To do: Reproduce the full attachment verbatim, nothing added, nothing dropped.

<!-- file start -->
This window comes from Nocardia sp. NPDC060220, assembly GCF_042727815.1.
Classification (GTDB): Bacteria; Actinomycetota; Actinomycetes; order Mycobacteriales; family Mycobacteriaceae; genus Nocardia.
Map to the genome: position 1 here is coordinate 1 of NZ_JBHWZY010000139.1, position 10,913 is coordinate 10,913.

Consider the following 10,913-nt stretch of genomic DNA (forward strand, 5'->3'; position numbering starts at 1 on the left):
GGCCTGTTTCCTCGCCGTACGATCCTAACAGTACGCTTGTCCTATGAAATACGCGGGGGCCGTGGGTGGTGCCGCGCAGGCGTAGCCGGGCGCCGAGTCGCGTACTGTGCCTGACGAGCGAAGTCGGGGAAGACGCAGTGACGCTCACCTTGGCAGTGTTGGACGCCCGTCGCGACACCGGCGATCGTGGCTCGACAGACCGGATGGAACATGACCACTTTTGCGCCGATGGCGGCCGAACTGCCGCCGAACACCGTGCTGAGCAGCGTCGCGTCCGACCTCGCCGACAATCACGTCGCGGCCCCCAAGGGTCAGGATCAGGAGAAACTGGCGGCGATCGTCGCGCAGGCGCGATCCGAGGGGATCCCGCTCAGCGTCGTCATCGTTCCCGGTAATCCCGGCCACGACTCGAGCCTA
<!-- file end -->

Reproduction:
This window comes from Nocardia sp. NPDC060220, assembly GCF_042727815.1.
Classification (GTDB): Bacteria; Actinomycetota; Actinomycetes; order Mycobacteriales; family Mycobacteriaceae; genus Nocardia.
Map to the genome: position 1 here is coordinate 1 of NZ_JBHWZY010000139.1, position 10,913 is coordinate 10,913.

Consider the following 10,913-nt stretch of genomic DNA (forward strand, 5'->3'; position numbering starts at 1 on the left):
GGCCTGTTTCCTCGCCGTACGATCCTAACAGTACGCTTGTCCTATGAAATACGCGGGGGCCGTGGGTGGTGCCGCGCAGGCGTAGCCGGGCGCCGAGTCGCGTACTGTGCCTGACGAGCGAAGTCGGGGAAGACGCAGTGACGCTCACCTTGGCAGTGTTGGACGCCCGTCGCGACACCGGCGATCGTGGCTCGACAGACCGGATGGAACATGACCACTTTTGCGCCGATGGCGGCCGAACTGCCGCCGAACACCGTGCTGAGCAGCGTCGCGTCCGACCTCGCCGACAATCACGTCGCGGCCCCCAAGGGTCAGGATCAGGAGAAACTGGCGGCGATCGTCGCGCAGGCGCGATCCGAGGGGATCCCGCTCAGCGTCGTCATCGTTCCCGGTAATCCCGGCCACGACTCGAGCCTA